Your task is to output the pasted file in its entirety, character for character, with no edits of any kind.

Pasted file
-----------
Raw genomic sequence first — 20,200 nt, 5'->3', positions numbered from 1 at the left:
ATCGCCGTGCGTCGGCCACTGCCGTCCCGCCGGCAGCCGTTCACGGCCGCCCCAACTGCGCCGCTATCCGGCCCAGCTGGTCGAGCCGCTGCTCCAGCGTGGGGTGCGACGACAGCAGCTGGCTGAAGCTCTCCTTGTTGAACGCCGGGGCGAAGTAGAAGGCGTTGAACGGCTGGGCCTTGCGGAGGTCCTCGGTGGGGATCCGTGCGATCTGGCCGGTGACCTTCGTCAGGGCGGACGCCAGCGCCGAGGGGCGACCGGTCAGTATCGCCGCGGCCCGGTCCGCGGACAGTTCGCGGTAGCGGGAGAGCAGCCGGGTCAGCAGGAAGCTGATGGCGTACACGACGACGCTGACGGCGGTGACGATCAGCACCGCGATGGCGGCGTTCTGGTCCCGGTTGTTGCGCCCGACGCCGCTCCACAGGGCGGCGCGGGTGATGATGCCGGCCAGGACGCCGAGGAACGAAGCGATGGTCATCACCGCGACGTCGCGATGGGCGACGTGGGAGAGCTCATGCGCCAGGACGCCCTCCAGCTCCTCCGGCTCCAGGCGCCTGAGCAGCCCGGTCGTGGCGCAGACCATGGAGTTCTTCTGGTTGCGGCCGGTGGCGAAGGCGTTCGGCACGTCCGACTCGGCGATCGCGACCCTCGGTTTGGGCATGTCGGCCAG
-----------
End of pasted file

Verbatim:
Raw genomic sequence first — 20,200 nt, 5'->3', positions numbered from 1 at the left:
ATCGCCGTGCGTCGGCCACTGCCGTCCCGCCGGCAGCCGTTCACGGCCGCCCCAACTGCGCCGCTATCCGGCCCAGCTGGTCGAGCCGCTGCTCCAGCGTGGGGTGCGACGACAGCAGCTGGCTGAAGCTCTCCTTGTTGAACGCCGGGGCGAAGTAGAAGGCGTTGAACGGCTGGGCCTTGCGGAGGTCCTCGGTGGGGATCCGTGCGATCTGGCCGGTGACCTTCGTCAGGGCGGACGCCAGCGCCGAGGGGCGACCGGTCAGTATCGCCGCGGCCCGGTCCGCGGACAGTTCGCGGTAGCGGGAGAGCAGCCGGGTCAGCAGGAAGCTGATGGCGTACACGACGACGCTGACGGCGGTGACGATCAGCACCGCGATGGCGGCGTTCTGGTCCCGGTTGTTGCGCCCGACGCCGCTCCACAGGGCGGCGCGGGTGATGATGCCGGCCAGGACGCCGAGGAACGAAGCGATGGTCATCACCGCGACGTCGCGATGGGCGACGTGGGAGAGCTCATGCGCCAGGACGCCCTCCAGCTCCTCCGGCTCCAGGCGCCTGAGCAGCCCGGTCGTGGCGCAGACCATGGAGTTCTTCTGGTTGCGGCCGGTGGCGAAGGCGTTCGGCACGTCCGACTCGGCGATCGCGACCCTCGGTTTGGGCATGTCGGCCAG